II. DISCUSSION

         A. Motion to Reconsider or for Clarification

         In its motion for reconsideration or for clarification, State Farm raises two main issues. First, State Farm argues that the court improperly raised the at-issue exception to attorney-client privilege sua sponte and reserved its ruling on documents that may be subject to the exception.[1] Second, State Farm contends that it is unclear over which documents the court reserved its ruling. Based on Muhler's response to this argument and upon further review of the issue, the court determined that it needed Muhler to clarify whether or not Muhler was actually contesting the privilege of documents containing communication between State Farm and its coverage counsel, which would implicate the at-issue exception. The source of this uncertainty is explained in greater detail in the court's April 5, 2019 order, but in short, the uncertainty was based on Muhler challenging entries in State Farm's privilege log that contained communication between State Farm and its coverage counsel.

         In supplemental briefing, Muhler subsequently clarified that it does not challenge the claimed attorney-client privilege between State Farm and its coverage counsel. Muhler explained that it inadvertently included two of the privilege log entries containing these communications in its list of challenged entries. Muhler also explained the other entries containing communications with coverage counsel that it challenged were not meant to challenge the portions of the document containing that communication. Muhler went on to explain that it “was and is amenable to the Court's inquiry” into the at-issue exception, ECF No. 50 at 2; however, because Muhler does not challenge the privilege of communication between State Farm and its coverage counsel, the court declines to consider the application of the at-issue exception here. As a result, the court vacates the portion of its September 25, 2018 order discussing the at-issue exception, and State Farm need not produce privilege log entries 85, 154, and the portions of entries 4, 11, 16, 17, 19, 28, 29, 32, 35, 38, 42, 44, 47, 48, 212, 246, and 250 that contain communications with State Farm's coverage counsel.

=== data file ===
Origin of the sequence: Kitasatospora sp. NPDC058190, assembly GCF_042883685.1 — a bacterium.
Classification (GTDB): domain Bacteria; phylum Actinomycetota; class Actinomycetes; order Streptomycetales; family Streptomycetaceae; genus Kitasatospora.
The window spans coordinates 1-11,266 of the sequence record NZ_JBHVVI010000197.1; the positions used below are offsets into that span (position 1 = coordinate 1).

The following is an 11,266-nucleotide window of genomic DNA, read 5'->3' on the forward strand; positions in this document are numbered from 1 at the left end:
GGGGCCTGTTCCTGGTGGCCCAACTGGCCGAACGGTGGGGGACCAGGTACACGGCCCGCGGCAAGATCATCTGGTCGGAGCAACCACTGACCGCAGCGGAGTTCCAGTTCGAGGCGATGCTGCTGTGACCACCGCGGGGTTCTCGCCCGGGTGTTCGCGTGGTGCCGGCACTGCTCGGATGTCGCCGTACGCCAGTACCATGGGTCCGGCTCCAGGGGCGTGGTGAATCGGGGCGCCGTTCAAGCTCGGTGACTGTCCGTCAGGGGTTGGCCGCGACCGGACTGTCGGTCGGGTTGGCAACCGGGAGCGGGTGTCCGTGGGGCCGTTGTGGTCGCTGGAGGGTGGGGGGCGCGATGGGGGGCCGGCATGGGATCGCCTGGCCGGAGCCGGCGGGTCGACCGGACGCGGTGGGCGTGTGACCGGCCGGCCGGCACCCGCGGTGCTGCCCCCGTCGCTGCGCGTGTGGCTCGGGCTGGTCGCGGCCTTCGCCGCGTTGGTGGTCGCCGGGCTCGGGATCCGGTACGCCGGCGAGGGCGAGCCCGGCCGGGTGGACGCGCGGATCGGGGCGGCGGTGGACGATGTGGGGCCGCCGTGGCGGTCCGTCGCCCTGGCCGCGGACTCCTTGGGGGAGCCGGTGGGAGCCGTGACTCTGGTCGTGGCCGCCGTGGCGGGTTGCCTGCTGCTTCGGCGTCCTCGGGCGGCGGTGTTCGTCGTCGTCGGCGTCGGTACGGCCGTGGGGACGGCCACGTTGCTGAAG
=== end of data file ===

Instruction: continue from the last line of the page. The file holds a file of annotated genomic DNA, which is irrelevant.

B. Work Product Doctrine